Volvo is a Swedish manufacturer of various transport equipment. It has several names: official – Aktiebolaget Volvo, abbreviated – AB Volvo, legal – Volvo Group, and trademark – VOLVO. There is also a division of Volvo Cars, which previously belonged to the company of the same name. But in 1999, it came under the control of Ford Motor Company, which was bought by the Chinese multinational giant Geely Holding Group in 2010. However, both structures still bear the same name. The founders of the engineering company are Assar Gabrielsson and Gustav Larson. Its location is the city of Gothenburg (Sweden).
Meaning and History
The Volvo brand originated much earlier than the officially indicated year (1927th). It was registered in the spring of 1911 and was intended to manufacture ball bearings, which were produced under the direction of SKF. Even the translation of the name from Latin proves this: the word “volvere” means “I roll,” something round and spinning. However, this term fits perfectly into the concept of a restructured enterprise. Therefore, the management did not change it.
The process of moving towards car production began in 1924 when sales manager Assar Gabrielsson and engineer Gustav Larson (both from SKF) did not conceive Swedish cars’ development. Their priority was heavy-duty models – all-terrain vehicles, which do not care about broken roads or severe frosts. But the company itself considers 1927 to be the official time of its appearance because it was then that the first car rolled off the assembly line. Over the years, Volvo has changed seven logos, and the eighth is used now.
1927 – 1930
The debut emblem features the name of the company in printed characters with serifs. The top row (center) reads “Volvo.” The letters in it are either completely merged or are in close contact with the edges. The bottom phrase is “Gothenburg Sweden.” It is located on a long ribbon and is framed in thin print. The text is in a cobalt oval with a golden border.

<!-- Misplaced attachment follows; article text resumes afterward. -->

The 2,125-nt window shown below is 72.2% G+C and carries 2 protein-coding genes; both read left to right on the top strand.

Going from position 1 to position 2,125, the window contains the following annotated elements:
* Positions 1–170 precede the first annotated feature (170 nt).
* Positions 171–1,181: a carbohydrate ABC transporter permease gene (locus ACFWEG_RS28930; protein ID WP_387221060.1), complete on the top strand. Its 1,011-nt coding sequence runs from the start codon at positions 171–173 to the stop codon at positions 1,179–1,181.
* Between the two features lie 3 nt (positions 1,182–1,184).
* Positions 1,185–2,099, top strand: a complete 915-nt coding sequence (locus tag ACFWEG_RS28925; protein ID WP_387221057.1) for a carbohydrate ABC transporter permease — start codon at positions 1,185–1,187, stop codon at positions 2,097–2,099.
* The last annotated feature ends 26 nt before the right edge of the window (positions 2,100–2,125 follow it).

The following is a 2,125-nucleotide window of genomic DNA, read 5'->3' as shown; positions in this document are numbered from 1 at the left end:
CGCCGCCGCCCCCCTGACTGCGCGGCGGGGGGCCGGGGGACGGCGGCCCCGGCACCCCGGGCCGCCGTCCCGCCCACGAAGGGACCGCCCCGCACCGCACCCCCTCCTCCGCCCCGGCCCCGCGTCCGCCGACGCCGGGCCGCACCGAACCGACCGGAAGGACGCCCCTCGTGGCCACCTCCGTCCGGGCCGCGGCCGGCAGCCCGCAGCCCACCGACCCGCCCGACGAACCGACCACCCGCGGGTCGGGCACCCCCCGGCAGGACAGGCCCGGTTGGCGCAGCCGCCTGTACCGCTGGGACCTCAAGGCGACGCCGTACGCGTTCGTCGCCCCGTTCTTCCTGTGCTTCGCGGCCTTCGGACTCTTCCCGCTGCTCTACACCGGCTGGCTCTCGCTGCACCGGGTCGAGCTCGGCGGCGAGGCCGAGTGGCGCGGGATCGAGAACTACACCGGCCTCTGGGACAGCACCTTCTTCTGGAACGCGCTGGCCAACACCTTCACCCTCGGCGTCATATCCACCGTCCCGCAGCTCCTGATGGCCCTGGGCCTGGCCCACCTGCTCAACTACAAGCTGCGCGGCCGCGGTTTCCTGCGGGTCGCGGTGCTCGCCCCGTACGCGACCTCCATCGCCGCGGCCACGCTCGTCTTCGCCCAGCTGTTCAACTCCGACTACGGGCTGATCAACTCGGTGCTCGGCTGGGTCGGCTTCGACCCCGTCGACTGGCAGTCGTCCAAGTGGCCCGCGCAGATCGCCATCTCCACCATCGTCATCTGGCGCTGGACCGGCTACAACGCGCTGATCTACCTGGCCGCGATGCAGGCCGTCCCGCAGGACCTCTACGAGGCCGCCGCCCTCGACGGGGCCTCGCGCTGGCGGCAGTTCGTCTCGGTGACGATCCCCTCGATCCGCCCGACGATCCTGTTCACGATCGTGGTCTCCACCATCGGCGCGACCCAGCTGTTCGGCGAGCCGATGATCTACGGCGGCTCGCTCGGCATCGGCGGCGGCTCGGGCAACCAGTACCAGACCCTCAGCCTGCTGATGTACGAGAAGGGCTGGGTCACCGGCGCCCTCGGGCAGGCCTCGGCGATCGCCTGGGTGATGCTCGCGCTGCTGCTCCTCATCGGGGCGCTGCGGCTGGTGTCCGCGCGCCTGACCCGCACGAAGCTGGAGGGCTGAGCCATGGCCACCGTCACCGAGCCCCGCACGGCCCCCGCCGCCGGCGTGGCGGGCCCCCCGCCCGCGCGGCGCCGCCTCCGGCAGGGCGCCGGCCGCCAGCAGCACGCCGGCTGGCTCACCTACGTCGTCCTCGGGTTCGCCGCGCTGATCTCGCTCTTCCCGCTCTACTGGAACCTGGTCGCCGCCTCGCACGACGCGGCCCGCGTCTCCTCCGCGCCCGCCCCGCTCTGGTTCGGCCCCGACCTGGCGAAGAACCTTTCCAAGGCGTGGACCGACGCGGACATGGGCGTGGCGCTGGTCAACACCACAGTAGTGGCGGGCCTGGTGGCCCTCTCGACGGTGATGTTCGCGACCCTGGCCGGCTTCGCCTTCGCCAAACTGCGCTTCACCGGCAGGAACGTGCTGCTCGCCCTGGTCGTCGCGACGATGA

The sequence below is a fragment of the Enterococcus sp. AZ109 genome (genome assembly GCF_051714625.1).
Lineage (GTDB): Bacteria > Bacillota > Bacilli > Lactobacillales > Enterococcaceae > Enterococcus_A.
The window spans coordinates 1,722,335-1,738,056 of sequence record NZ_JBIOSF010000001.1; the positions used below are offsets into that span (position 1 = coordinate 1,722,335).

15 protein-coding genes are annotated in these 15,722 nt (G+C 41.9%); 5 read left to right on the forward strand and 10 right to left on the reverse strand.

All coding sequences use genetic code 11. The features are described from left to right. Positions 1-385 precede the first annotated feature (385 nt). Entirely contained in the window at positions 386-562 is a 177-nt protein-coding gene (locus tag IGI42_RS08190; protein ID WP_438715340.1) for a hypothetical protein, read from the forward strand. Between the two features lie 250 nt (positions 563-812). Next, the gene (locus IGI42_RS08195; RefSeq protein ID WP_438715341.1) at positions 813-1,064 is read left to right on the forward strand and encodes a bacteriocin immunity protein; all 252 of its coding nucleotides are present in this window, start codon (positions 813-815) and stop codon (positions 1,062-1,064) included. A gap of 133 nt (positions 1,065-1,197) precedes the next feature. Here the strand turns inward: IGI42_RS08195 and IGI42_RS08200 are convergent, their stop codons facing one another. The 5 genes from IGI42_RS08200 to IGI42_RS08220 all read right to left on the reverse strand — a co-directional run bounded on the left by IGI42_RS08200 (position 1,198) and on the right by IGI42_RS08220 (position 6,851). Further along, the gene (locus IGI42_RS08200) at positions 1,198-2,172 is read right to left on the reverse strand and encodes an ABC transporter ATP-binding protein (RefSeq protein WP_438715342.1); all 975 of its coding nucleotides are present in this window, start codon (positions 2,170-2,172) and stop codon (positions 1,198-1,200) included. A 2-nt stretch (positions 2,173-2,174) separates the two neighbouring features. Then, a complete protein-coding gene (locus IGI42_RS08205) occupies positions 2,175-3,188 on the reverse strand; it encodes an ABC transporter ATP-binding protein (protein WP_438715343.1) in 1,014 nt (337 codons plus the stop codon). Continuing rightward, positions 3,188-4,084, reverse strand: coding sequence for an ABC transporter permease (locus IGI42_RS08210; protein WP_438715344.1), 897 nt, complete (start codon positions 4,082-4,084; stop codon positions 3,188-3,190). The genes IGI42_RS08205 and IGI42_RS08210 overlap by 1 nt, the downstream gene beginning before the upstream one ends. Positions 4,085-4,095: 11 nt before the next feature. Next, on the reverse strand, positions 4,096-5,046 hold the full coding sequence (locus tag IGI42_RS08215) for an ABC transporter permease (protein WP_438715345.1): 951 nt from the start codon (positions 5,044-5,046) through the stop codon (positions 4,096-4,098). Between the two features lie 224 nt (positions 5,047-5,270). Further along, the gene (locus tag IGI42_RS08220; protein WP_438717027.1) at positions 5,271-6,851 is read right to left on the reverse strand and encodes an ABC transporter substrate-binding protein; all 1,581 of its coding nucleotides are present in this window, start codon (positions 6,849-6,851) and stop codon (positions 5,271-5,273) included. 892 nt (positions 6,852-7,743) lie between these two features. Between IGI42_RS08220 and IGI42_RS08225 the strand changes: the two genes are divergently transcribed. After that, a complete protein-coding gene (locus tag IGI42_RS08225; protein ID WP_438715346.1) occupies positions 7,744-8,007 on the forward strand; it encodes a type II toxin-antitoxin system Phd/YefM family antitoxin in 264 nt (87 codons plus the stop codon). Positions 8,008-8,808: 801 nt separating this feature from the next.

1930 – 1959
In 1930, a dynamic logo appeared, consisting of a circle, a longitudinal line, and an arrow pointing up and to the right. The word “Volvo” is featured on a wide strip that runs through the ring in the center and has three thin lines on the left.
1959 – 1999
The graphic is taken from the 1930 logo and looks like an empty circle with an arrow, outlined on both sides by thin lines. In the center, on a separate oval plate, is the name of the company.
1959 – 2020
The text emblem contains only one word – “Volvo.” The letters are in uppercase. They are clear, even, with large serifs. The main color is dark blue (cobalt).
1999 – 2013
The new emblem is a stylization of the previous version. The designers made it voluminous, metalized, with convex edges. Shadows, highlights, and gradients support the 3D effect. In the middle, on a blue oblong background, there is white lettering “Volvo.”
2013 – 2014
In this version, the developers focused on the texture. Instead of a graphite color, there is now a silver chrome, so the circle looks like part of a rim or other part of the car. This logo has a lot of light highlights and specular highlights. A dark-gray border appears around the text panel.
2014 – present
The designers made the arrow more curly and narrowed the round band that forms a ring. They deepened the plate with the inscription, placing it between the right and left sides of the circle. The color in this version is unified – it has become much simpler, without gradients and mirrored surfaces. A slight dark shadow is present only on the inner top of the ring. Everything else is light gray, except for the background for the word “Volvo.”
2020 – present
Since 2020, a text symbol has been used in parallel with the graphic symbol. It consists only of the name of the engineering company. The capital letters are black and spaced far apart.
The evolution of the Volvo personal badge has been mainly in the change of textures and colors. The basic elements have always remained the same. This is a ring with an arrow pointing up and to the right and the company name on the horizontal bar. All details have survived to this day.
Font and Colors of the Emblem
The logo uses the Clarendon Text Bold Font, an elegant serif typeface designed by Robert Besley and released in 1845 by Thorowgood and Co. Of the modern options, Besley and Clarendon Bold from Hermann Eidenbenz are close to it.
The color palette is scarce because the company adheres to the proprietary range, which includes gray with many shades – from dark graphite to mirror chrome. Cobalt blue spectrum is also used. Early versions of the logo featured gold and red.